Simple Steps To Better Dental Health
space placeholder
Featuring consumer information from Columbia School of Dental & Oral Surgery
Oral Health Made Simple: Your Prescription For Knowledge
Small BoxAll About Cavities
Small BoxBrushing and Flossing
Small BoxFluoride
Small BoxMouth-Healthy Eating
Small BoxSealants
Small BoxTaking Care of Your Teeth
Small BoxTobacco
Small BoxYour Dental Visit
Small BoxMORE
Small BoxBad Breath
Small BoxCavities
Small BoxCold Sores
Small BoxDry Mouth
Small BoxImpacted Tooth
Small BoxSensitive Teeth
Small BoxTMJ
Small BoxTooth Discoloration
Small BoxMORE
Small BoxCrowns
Small BoxDentures
Small BoxFillings: The Basics
Small BoxGum Surgery
Small BoxImplants
Small BoxRoot Canal Treatment
Small BoxScaling and Root Planing
Small BoxWhitening
Small BoxMORE
Small BoxControlling Pain
Small BoxCosmetic Dentistry
Small BoxEmergencies
Small BoxFill, Repair, Replace
Small BoxKids And Teens
Small BoxOral Health and Your Body
Small BoxOrthodontics
Small BoxPeriodontics
Small BoxSeniors
Small BoxMORE
Step 1 Prevent ProblemsSimplestepsPrevent Problems
Step 2 Understand ConditionsSimplestepsUnderstand Conditions
Step 3 Explore TreatmentsSimplestepsExplore Treatments

go to Interactive Tools go to Parents' Guide go to Dental Drugs go to Ask The Dentist

graphic for Dental News showing newspaper

Measuring Tricky for Kids' Pain-Relief Medicines
February 12, 2014

By Nancy Volkers
InteliHealth News Service

INTELIHEALTH - Some measuring devices for children's liquid pain medicines are more likely to result in overdoses, says a study.

The study focused on over-the-counter pain-relief medicines for children. People in the study were visiting dental offices in the greater Memphis area or the children's dental clinic at the University of Tennessee.

More than one-third of children report mouth pain after routine dental procedures, such as crown placement. Most pain is managed with over-the-counter drugs. These include ibuprofen and acetaminophen.

One hundred twenty adult-child pairs were in the study. The adults answered questions about how they measured liquid medicines, as well as information about their children. They also were asked to measure 5 milliliters (1 teaspoon) of liquid using 4 measuring devices:

  • An oral syringe
  • A cylindrical spoon (one with a hollow handle that has marks for measuring)
  • A small measuring cup with clear, raised markings
  • A small measuring cup with printed black markings

About 84% of adults were mothers, 8% were fathers and 8% were other legal guardians. African-Americans made up 59% of the adults. Another 36% were white and 4% were other races or ethnicities. About 45% had at least some college education.

There were no differences in measurement errors linked with:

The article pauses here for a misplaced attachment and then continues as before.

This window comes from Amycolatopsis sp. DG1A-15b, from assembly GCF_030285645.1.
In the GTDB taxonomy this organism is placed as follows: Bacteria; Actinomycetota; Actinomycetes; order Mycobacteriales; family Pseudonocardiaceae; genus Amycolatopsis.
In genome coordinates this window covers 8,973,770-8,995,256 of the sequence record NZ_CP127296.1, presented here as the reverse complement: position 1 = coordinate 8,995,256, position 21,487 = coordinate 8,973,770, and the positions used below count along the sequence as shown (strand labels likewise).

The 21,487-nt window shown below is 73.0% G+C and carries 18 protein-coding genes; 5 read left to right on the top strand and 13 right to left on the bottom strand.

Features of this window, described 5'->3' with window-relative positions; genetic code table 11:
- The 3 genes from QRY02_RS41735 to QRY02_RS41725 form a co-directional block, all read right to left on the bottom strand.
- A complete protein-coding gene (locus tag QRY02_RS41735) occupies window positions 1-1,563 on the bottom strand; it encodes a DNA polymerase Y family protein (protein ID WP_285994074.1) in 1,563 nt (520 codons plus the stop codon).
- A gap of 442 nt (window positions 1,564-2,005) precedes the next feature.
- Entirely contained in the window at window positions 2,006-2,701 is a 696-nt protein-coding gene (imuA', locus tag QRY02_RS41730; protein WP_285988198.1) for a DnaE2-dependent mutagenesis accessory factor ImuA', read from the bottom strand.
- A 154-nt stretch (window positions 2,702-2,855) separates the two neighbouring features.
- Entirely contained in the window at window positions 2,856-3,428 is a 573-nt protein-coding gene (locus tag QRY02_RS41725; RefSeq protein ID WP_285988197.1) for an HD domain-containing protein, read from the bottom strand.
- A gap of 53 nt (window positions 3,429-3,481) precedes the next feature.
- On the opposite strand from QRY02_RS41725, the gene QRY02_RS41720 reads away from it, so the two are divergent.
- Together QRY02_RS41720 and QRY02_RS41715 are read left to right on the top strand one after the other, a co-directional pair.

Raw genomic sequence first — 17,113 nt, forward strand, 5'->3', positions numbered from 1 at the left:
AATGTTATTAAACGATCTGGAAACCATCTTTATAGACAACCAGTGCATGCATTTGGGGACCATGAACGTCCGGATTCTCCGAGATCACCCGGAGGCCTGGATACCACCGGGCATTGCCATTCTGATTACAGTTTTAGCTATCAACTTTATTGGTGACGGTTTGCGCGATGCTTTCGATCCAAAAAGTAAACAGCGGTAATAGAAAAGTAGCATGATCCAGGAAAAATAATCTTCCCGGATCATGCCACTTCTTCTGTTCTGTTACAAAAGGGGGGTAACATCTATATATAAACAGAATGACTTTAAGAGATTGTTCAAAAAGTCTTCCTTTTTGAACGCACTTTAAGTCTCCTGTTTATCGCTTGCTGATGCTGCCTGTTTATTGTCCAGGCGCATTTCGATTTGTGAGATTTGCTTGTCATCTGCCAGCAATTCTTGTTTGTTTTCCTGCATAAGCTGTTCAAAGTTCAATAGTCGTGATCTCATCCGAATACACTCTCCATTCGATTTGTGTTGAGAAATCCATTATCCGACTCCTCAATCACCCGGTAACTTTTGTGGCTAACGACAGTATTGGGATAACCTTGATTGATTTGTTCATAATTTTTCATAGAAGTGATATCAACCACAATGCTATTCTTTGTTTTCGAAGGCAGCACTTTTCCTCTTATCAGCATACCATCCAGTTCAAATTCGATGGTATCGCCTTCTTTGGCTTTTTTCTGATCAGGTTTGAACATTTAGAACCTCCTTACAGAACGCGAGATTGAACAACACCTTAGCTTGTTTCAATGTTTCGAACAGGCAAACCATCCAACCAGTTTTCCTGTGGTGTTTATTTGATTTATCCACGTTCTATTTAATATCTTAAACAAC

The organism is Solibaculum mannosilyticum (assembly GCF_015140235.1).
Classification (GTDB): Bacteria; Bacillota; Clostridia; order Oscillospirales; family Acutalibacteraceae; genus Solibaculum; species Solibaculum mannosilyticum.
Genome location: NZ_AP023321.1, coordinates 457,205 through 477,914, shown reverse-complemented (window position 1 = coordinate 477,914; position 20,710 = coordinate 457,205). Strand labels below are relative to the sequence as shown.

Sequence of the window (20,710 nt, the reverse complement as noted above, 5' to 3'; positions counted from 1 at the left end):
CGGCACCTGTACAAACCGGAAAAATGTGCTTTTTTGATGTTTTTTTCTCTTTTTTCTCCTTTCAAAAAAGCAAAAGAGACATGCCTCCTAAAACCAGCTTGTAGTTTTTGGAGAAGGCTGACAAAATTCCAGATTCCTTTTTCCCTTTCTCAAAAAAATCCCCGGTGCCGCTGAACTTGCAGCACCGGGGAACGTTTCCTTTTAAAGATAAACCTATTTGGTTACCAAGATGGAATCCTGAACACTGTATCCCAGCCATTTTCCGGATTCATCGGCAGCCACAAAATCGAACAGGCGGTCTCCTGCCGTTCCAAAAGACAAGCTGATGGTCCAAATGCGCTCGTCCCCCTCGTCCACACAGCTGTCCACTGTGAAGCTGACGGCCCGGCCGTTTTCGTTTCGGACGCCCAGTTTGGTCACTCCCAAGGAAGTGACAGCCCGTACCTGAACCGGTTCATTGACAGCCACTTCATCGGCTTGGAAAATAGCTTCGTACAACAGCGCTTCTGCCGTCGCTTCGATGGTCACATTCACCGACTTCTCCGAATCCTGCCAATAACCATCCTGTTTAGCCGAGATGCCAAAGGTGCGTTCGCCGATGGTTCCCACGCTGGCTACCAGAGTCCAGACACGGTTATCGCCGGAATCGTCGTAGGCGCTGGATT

• Type of caregiver (mother, father or other legal guardian)
  • Race or ethnicity
  • Education level
  • Type of insurance

Most parents reported using a small measuring cup to measure doses. These cups generally come with liquid medicines and can be stored on top of the bottle. The study found that doses measured in these cups were likely to be too high. More than 50% of the measured doses in the cups with clear markings were considered overdoses. So were nearly 40% of the doses in the cups with black markings.

The oral syringe and the cylindrical spoon provided better results: More than 95% of measurements were accurate. The Joint Commission is an independent group that certifies health care programs in the United States. It recommends the oral syringe for measuring children's oral medicines. However, only 19% of adults in the study said they used an oral syringe at home. Those who did not use it said that oral syringes were used only to measure doses for infants, not older children.

Nearly 7% of people in the study said they used a household spoon to measure oral medicine. Household spoons differ in size. Therefore, they are not considered an acceptable measuring device.

Other studies have found that dosing errors for children's pain-relief medicines can happen more than 50% of the time. This is the first study to focus on pain-relief medicines given after dental procedures.

The authors recommend that dentists talk with a parent or caregiver about:

  • Which pain medicines should be used
  • What the dose should be
  • How to measure the dose using an oral syringe or a cylindrical spoon

The study appears in the February issue of the Journal of the American Dental Association.

printer friendly format option iconPrinter-friendly version     
printer friendly format option iconPrinter-friendly version
Powered by Aetna Dental Plans

© 2002-2016 Aetna, Inc. All rights reserved. All information is intended for your general knowledge only and is not a substitute for medical advice or treatment for specific medical conditions. You should seek prompt medical care for any specific health issues and consult your physician before starting a new fitness regimen. Use of this online service is subject to the disclaimer and the terms and conditions. External website links provided on this site are meant for convenience and for informational purposes only; they do not constitute an endorsement. These external links open in a different window.